New Albany officials celebrated last week when the May issue of Columbus Monthly declared New Albany first among 18 central Ohio suburbs rated in the magazine.
"I don't remember the last time we were rated, but I've always suspected that we would be and hoped that we would be up there, at least in the top two," Mayor Nancy Ferguson said. "We were not surprised and are very happy to hear we are being recognized for what we're trying to do here in New Albany."
Columbus Monthly editors rated the suburbs based on "safety, housing and education data," according to the article.
Ferguson said she lived in five central Ohio communities -- Columbus, Upper Arlington, German Village, Bexley and Gahanna -- before she bought property in New Albany in 1993 and moved to the city in 1996.
"Every (community) has been a little better than the first," she said. "I really liked my time in German Village and that you can walk to different restaurants, the book store and coffee shops."
She said she has fond memories of eating bagels and reading the New York Times in Schiller Park, an atmosphere she said is developing in New Albany.
"I think that's one of the things that really appeals to me about New Albany," she said. "I think eventually we will have lots of retail you can walk to, and hang out and visit with neighbors. We have some of that going on now."
Ferguson said her Georgian-style home, her favorite style of architecture, was completed in 1996.
Though the community was much smaller then and New Albany was still a village, Ferguson said, its planning and attention to detail already was evident.
"We had the benefit of learning from other suburbs, to see what they did right and what they did wrong," she said. "We were coming a little later after them and could look at all the practices and see which ones worked and pick up on them."
Ferguson said Dublin has been successful in economic development for 30 years, providing amenities for citizens that are aided by tax revenue from its businesses.
"We learned a lot from (Dublin's success) and incorporated that and other good ideas we saw into what we're doing in New Albany," she said.
City spokesman Scott McAfee said the commitment to economic development has brought 12,000 jobs to New Albany and formed partnerships that provide further investments in the city.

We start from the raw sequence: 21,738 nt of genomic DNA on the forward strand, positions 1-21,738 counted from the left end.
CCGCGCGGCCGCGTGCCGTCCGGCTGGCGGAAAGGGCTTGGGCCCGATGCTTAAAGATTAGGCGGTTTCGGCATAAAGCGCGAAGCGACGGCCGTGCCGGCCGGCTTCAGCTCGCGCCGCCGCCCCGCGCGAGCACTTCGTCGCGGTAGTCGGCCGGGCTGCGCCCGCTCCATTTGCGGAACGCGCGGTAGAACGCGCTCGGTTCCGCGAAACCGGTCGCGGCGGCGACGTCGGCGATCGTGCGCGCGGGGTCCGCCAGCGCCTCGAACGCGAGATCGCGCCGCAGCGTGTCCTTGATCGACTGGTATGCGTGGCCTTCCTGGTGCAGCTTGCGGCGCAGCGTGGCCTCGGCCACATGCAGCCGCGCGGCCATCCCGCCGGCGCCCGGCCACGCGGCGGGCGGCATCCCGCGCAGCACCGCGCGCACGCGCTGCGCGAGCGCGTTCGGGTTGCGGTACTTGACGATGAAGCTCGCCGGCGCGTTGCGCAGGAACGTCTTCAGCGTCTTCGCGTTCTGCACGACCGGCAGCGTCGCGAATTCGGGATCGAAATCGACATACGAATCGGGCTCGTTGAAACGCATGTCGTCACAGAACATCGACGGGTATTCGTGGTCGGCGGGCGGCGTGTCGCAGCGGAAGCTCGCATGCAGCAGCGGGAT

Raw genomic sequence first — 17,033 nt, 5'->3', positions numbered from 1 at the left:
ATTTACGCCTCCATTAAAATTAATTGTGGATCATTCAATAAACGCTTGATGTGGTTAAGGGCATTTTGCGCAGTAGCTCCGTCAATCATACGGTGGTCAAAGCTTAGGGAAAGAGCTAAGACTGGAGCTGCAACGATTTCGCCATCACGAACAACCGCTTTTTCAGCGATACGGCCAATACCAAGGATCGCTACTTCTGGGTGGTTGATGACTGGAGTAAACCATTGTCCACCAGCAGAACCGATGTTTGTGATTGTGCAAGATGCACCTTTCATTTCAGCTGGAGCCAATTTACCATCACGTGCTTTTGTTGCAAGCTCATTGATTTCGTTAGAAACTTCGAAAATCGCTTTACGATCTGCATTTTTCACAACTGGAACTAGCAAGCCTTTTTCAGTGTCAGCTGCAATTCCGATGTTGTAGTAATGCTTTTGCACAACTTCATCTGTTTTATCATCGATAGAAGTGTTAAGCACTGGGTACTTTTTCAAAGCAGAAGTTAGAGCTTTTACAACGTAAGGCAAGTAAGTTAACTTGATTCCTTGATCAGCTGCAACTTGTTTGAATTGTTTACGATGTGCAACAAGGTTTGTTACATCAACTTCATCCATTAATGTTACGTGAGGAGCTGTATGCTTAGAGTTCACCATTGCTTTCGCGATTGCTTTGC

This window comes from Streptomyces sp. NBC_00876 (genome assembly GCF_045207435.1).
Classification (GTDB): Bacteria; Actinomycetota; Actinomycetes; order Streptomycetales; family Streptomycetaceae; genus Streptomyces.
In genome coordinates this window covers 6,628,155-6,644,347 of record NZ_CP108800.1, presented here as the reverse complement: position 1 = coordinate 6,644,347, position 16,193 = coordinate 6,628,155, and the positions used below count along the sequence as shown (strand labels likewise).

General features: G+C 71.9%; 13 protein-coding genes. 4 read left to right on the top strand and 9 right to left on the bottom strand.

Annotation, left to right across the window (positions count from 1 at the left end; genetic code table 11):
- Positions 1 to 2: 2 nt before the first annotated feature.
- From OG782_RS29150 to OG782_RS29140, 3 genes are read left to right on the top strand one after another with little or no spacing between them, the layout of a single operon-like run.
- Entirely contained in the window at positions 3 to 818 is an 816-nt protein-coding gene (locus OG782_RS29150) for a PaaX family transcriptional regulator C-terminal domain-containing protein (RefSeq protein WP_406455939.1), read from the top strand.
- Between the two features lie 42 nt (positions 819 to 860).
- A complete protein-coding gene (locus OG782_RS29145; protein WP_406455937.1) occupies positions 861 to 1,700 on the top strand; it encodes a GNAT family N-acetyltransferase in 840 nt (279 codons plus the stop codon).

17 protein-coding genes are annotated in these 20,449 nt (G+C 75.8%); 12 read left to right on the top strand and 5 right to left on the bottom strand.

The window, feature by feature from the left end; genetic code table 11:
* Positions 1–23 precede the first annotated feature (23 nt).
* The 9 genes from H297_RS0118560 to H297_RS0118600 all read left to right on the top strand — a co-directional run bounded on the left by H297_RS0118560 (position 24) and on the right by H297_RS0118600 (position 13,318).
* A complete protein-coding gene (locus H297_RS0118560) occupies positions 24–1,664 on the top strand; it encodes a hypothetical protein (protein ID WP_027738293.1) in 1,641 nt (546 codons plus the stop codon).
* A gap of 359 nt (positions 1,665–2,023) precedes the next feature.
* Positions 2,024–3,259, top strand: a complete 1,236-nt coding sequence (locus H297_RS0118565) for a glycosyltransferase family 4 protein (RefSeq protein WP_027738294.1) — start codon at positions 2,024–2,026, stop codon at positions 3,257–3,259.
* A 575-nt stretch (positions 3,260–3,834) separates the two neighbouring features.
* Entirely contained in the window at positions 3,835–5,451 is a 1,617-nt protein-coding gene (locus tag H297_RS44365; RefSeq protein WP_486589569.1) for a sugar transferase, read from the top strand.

"A prime example is the Core, the New Albany Center for Community Health, in conjunction with the Ohio State University Wexner Medical Center, Nationwide Children's Hospital and Healthy New Albany," McAfee said. "This project for the first time ever blends personalized medicine, exercise and community activities all in one place for us all to enjoy and has already served as a catalyst for additional development in our core village center."
The Core community health facility will be built by the Daimler Group at the southwest corner of Johnstown and Village Hall roads, adjacent to a second project by the New Albany Co. and Daimler: a two-story health-related retail building at the northwest corner of Johnstown Road and Market Street.
Ferguson said she was drawn to New Albany even though she didn't understand all of the planning in the beginning.
"New Albany really was exciting for me," she said. "I love architecture, I love planning and I appreciate the importance of planning a community and all the things that were planned for, like the school (district) campus, planned for before the community grew," she said.
McAfee said the New Albany-Plain Local School District promotes a higher level of learning and supports residents, who are the city's best asset.
"I have always found it interesting that in a community known for its architecture, iconic white horse fencing and master planning, New Albany's best attribute is its residents and business partners who freely give of their talents and resources," McAfee said. "This is evident in our community foundation, our farmers market, our community garden and in the many special events we have throughout the year, some of which attract people from across the country."